This will not only give you an idea of how to run and promote a business on a smaller scale, but you’ll also start to build networks and connections in the corporate world – ideally, within the marketplace that you want your business to operate in longer term.
Freelancing, while not an option for everyone, is a good way of starting out on a smaller scale, low-cost and low-risk BEFORE you build a start-up business with employees relying on your business acumen to pay their wages each month.
Doing the Stuff you Hate
The reality is that, for all entrepreneurs, there is a time – usually at the beginning of your business journey – when you have to do things that you hate doing or that are not within your natural comfort zone. This can be getting your head around the figures if you’re not a financial whizzkid, or networking if you’re an introvert.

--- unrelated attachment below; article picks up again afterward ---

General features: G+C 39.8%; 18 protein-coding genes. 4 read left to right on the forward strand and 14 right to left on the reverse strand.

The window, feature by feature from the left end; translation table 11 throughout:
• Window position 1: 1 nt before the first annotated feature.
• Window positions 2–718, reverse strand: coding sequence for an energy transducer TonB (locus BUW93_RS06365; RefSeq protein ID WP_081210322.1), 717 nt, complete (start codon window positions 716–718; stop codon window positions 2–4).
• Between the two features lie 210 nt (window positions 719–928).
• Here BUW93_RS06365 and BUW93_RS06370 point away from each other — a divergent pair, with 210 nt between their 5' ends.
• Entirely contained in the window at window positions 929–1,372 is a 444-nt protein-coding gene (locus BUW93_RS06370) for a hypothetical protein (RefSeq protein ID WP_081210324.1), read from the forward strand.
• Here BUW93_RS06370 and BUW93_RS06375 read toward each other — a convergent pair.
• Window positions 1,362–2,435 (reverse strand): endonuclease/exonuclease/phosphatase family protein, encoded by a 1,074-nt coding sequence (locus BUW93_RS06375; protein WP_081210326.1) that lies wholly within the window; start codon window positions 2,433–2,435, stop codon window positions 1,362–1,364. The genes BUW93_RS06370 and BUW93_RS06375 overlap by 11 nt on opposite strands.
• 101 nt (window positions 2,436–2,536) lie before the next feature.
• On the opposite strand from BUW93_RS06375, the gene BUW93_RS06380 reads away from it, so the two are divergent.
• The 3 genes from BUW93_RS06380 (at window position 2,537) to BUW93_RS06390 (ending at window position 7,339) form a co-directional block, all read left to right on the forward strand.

You will gain experience from starting your own business that you wouldn’t have gained if you’d gone straight into a job. And, as I highlighted above, this will make you stand out should you need to get a job in the future.
However, assuming that, if you’re reading this, getting a job is precisely what you DON’T want to do, then the reality is that having to do everything from the start of your business journey also means that you will gain greater knowledge about your business and how it actually works.
You will become the Jedi Master of your business. That can’t be a bad thing surely? And of course, once you’re earning more, you will have the ability to delegate the stuff you hate or aren’t particularly good at.
Lack of Networks